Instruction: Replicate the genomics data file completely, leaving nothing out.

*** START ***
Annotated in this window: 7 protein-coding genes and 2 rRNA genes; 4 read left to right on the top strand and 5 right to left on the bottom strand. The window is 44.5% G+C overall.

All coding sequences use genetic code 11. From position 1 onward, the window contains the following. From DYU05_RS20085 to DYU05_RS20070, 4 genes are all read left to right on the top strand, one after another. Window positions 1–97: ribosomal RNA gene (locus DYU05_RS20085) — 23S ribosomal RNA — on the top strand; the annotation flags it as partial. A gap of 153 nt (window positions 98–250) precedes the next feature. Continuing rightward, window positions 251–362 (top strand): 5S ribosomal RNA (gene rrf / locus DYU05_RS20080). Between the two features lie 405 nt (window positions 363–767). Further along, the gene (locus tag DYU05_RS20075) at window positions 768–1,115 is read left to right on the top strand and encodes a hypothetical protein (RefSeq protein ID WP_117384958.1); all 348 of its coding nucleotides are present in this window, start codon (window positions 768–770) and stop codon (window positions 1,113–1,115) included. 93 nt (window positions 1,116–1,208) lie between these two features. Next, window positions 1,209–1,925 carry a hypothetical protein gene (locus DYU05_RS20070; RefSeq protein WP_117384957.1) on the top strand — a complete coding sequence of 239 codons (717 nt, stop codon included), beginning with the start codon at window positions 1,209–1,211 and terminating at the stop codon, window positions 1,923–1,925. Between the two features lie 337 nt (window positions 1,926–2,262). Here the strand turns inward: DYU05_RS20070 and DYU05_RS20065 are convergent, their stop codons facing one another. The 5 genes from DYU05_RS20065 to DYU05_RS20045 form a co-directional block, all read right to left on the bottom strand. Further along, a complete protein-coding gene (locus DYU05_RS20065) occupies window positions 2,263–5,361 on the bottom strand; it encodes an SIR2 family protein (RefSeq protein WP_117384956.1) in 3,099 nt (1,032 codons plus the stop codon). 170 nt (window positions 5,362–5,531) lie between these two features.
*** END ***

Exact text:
Annotated in this window: 7 protein-coding genes and 2 rRNA genes; 4 read left to right on the top strand and 5 right to left on the bottom strand. The window is 44.5% G+C overall.

All coding sequences use genetic code 11. From position 1 onward, the window contains the following. From DYU05_RS20085 to DYU05_RS20070, 4 genes are all read left to right on the top strand, one after another. Window positions 1–97: ribosomal RNA gene (locus DYU05_RS20085) — 23S ribosomal RNA — on the top strand; the annotation flags it as partial. A gap of 153 nt (window positions 98–250) precedes the next feature. Continuing rightward, window positions 251–362 (top strand): 5S ribosomal RNA (gene rrf / locus DYU05_RS20080). Between the two features lie 405 nt (window positions 363–767). Further along, the gene (locus tag DYU05_RS20075) at window positions 768–1,115 is read left to right on the top strand and encodes a hypothetical protein (RefSeq protein ID WP_117384958.1); all 348 of its coding nucleotides are present in this window, start codon (window positions 768–770) and stop codon (window positions 1,113–1,115) included. 93 nt (window positions 1,116–1,208) lie between these two features. Next, window positions 1,209–1,925 carry a hypothetical protein gene (locus DYU05_RS20070; RefSeq protein WP_117384957.1) on the top strand — a complete coding sequence of 239 codons (717 nt, stop codon included), beginning with the start codon at window positions 1,209–1,211 and terminating at the stop codon, window positions 1,923–1,925. Between the two features lie 337 nt (window positions 1,926–2,262). Here the strand turns inward: DYU05_RS20070 and DYU05_RS20065 are convergent, their stop codons facing one another. The 5 genes from DYU05_RS20065 to DYU05_RS20045 form a co-directional block, all read right to left on the bottom strand. Further along, a complete protein-coding gene (locus DYU05_RS20065) occupies window positions 2,263–5,361 on the bottom strand; it encodes an SIR2 family protein (RefSeq protein WP_117384956.1) in 3,099 nt (1,032 codons plus the stop codon). 170 nt (window positions 5,362–5,531) lie between these two features.